balance, depression, confusion, dementia, poor memory, and
soreness of the mouth or tongue . The neurological symptoms
of vitamin B12 deficiency can occur without anemia, so early
diagnosis and intervention is important to avoid irreversible
Large amounts of folic acid can mask the damaging effects of
vitamin B12 deficiency by correcting the megaloblastic anemia
caused by vitamin B12 deficiency [2,24] without correcting the
neurological damage that also occurs [2,24].
Vitamin B12 crosses the placenta during pregnancy and is
present in breast milk. Exclusively breastfed infants of women
who consume no animal products may have very limited reserves
of vitamin B12 and they can develop vitamin B12 deficiency
within months of birth [5,25]. Undetected and untreated vitamin B12 deficiency in infants can result in severe and permanent
neurological damage. During infancy, signs of a vitamin B12
deficiency include failure to thrive, movement disorders,
developmental delays, and megaloblastic anemia .
Vitamin B12 deficiency is sometimes treated with vitamin
B12 injections, since this method bypasses potential barriers to
absorption. However, high doses of oral vitamin B12 may also
be effective. In a 2005 review of randomized controlled trials
comparing oral with intramuscular vitamin B12, patients who
received high dosages of oral vitamin B12 (1 to 2 mg daily) for 90
to 120 days had an improvement in serum vitamin B12 similar
to patients who received intramuscular injections. The authors
concluded that 2,000 mcg of oral vitamin B12 daily, followed by
a decreased daily dose of 1,000 mcg and then 1,000 mcg weekly,
can be as effective as intramuscular administration [8,9]. These
results were consistent in patients regardless of the etiology of
their vitamin B12 deficiency, including malabsorption states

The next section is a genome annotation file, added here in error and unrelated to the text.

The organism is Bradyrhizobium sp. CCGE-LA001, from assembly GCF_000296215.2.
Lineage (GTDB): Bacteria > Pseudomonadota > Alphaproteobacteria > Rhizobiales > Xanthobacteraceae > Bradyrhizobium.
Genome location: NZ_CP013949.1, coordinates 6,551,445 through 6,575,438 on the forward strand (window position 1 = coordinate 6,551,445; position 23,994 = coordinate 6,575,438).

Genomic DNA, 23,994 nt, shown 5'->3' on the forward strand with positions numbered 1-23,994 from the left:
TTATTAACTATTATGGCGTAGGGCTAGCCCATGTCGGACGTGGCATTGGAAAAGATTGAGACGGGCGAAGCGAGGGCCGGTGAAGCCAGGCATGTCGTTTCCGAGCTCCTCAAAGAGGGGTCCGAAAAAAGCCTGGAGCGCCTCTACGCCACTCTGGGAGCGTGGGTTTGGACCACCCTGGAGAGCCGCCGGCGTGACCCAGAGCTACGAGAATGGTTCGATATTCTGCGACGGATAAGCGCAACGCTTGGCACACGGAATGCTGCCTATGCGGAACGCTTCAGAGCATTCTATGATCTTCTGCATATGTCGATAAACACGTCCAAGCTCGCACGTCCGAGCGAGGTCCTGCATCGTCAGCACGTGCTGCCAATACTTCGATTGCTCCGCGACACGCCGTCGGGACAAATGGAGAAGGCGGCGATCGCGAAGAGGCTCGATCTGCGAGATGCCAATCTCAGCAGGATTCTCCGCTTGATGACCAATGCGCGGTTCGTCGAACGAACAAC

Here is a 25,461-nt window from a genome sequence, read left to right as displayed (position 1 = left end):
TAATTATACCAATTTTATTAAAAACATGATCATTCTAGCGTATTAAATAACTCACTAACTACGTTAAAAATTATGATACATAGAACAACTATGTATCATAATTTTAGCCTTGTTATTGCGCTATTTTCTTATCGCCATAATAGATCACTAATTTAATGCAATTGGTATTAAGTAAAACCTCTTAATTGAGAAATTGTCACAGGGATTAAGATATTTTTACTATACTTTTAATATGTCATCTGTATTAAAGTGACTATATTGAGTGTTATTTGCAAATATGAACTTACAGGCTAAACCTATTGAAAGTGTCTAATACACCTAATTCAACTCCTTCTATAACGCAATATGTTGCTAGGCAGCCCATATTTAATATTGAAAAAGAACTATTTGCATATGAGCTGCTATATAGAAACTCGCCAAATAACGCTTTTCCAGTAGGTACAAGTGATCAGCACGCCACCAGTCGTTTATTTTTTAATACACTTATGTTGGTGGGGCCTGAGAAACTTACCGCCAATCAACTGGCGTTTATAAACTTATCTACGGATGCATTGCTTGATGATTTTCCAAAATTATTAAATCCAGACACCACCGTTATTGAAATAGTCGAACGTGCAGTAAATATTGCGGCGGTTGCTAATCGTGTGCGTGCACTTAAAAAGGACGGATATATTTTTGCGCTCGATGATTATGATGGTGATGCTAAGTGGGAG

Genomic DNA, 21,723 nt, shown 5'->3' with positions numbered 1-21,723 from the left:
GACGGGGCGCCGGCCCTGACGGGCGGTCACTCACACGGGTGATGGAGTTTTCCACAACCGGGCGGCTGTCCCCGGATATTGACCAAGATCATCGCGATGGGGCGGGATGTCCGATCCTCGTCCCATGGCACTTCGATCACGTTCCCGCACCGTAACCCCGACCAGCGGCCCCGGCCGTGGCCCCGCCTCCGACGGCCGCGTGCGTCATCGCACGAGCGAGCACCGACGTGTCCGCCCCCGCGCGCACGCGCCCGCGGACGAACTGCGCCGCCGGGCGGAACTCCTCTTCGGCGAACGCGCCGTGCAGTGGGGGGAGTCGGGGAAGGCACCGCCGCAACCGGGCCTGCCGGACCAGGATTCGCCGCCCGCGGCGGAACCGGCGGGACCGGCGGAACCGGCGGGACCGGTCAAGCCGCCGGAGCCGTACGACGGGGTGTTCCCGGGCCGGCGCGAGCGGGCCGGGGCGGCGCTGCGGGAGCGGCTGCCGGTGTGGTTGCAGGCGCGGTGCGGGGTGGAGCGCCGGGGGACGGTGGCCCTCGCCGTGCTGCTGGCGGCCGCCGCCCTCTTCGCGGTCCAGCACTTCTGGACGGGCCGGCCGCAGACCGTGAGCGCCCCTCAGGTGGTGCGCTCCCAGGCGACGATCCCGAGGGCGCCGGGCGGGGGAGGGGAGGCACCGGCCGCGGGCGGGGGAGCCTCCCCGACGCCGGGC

and pernicious anemia. Overall, an individual patient’s ability to
absorb vitamin B12 from the diet is the most important factor in
determining whether vitamin B12 should be administered orally
or via injection .
The American Dietetic Association recommends supplemental
vitamin B12 for vegans and lacto-ovo vegetarians during both
pregnancy and lactation to ensure that enough vitamin B12 is
transferred to the fetus and infant . Pregnant and lactating
women who follow strict vegetarian or vegan diets should consult
with a pediatrician regarding vitamin B12 supplements for their
infants and children .
In previous eras and under primitive conditions, man may have
absorbed adequate vitamin B12 through the soil left on his food,
when there was little to no washing and peeling. Now, however,
patients following a plant-based, or vegan diet, must supplement
with vitamin B12. Due to conservation through enterohepatic
recirculation, the body’s stores of B12 may last the patient some
Some vegetarian and vegan patients are complacent when
it comes to vitamin B12 supplementation. The long lag time
until symptoms present can add to the complacency and some
patients may become convinced, they don’t need supplemental
B12. Therefore, the physician should emphasize the importance
of vitamin B12 supplementation and the rationale for it. The
physicians should also make the patient aware of the consequences
Given the higher rate of B12 deficiency in vegans and
vegetarians, they should have the lab work done initially. If a
deficiency is found, or there is non-compliance with recommended
supplementation, then more frequent lab work is called for.
Vitamin B12 deficiency is easy to prevent. Vitamin B12 is
included in many multivitamins as well as being sold separately.
While some foods are fortified with B12, this cannot be relied
upon due to dietary preference variations and commercial
500mcg and 1,000mcg vitamin B12 supplements, as well as
smaller doses, are widely available and affordable and can be used
to prevent or treat deficiency, regardless of etiology, without the
need for intramuscular injections. Considering the exceptionally
low toxicity, vitamin B12 can be prescribed in generous doses if
the clinician considers it best to err on the side of safety with a